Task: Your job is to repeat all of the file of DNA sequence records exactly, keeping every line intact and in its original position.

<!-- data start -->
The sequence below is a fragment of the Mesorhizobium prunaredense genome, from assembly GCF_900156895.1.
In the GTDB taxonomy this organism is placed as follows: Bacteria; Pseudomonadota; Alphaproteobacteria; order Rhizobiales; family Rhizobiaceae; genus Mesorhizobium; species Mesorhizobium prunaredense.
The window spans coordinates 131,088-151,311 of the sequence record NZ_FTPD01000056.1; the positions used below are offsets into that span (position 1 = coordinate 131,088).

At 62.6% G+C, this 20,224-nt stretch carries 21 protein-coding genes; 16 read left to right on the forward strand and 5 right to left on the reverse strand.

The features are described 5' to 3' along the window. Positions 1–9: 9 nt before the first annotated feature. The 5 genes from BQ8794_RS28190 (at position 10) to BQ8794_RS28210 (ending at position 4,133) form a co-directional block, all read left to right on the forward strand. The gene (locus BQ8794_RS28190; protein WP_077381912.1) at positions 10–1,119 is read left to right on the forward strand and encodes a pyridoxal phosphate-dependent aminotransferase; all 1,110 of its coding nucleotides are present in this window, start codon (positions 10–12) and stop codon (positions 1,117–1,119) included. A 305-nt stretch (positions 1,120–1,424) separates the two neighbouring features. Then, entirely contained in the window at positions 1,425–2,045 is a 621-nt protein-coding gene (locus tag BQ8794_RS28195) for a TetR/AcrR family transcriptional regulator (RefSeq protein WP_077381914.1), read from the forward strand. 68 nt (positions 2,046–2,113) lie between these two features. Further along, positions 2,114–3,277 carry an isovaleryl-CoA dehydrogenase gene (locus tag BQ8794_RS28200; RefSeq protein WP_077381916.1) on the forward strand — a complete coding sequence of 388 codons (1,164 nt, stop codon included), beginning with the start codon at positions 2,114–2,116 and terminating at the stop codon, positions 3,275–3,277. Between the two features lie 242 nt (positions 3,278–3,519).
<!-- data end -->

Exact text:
The sequence below is a fragment of the Mesorhizobium prunaredense genome, from assembly GCF_900156895.1.
In the GTDB taxonomy this organism is placed as follows: Bacteria; Pseudomonadota; Alphaproteobacteria; order Rhizobiales; family Rhizobiaceae; genus Mesorhizobium; species Mesorhizobium prunaredense.
The window spans coordinates 131,088-151,311 of the sequence record NZ_FTPD01000056.1; the positions used below are offsets into that span (position 1 = coordinate 131,088).

At 62.6% G+C, this 20,224-nt stretch carries 21 protein-coding genes; 16 read left to right on the forward strand and 5 right to left on the reverse strand.

The features are described 5' to 3' along the window. Positions 1–9: 9 nt before the first annotated feature. The 5 genes from BQ8794_RS28190 (at position 10) to BQ8794_RS28210 (ending at position 4,133) form a co-directional block, all read left to right on the forward strand. The gene (locus BQ8794_RS28190; protein WP_077381912.1) at positions 10–1,119 is read left to right on the forward strand and encodes a pyridoxal phosphate-dependent aminotransferase; all 1,110 of its coding nucleotides are present in this window, start codon (positions 10–12) and stop codon (positions 1,117–1,119) included. A 305-nt stretch (positions 1,120–1,424) separates the two neighbouring features. Then, entirely contained in the window at positions 1,425–2,045 is a 621-nt protein-coding gene (locus tag BQ8794_RS28195) for a TetR/AcrR family transcriptional regulator (RefSeq protein WP_077381914.1), read from the forward strand. 68 nt (positions 2,046–2,113) lie between these two features. Further along, positions 2,114–3,277 carry an isovaleryl-CoA dehydrogenase gene (locus tag BQ8794_RS28200; RefSeq protein WP_077381916.1) on the forward strand — a complete coding sequence of 388 codons (1,164 nt, stop codon included), beginning with the start codon at positions 2,114–2,116 and terminating at the stop codon, positions 3,275–3,277. Between the two features lie 242 nt (positions 3,278–3,519).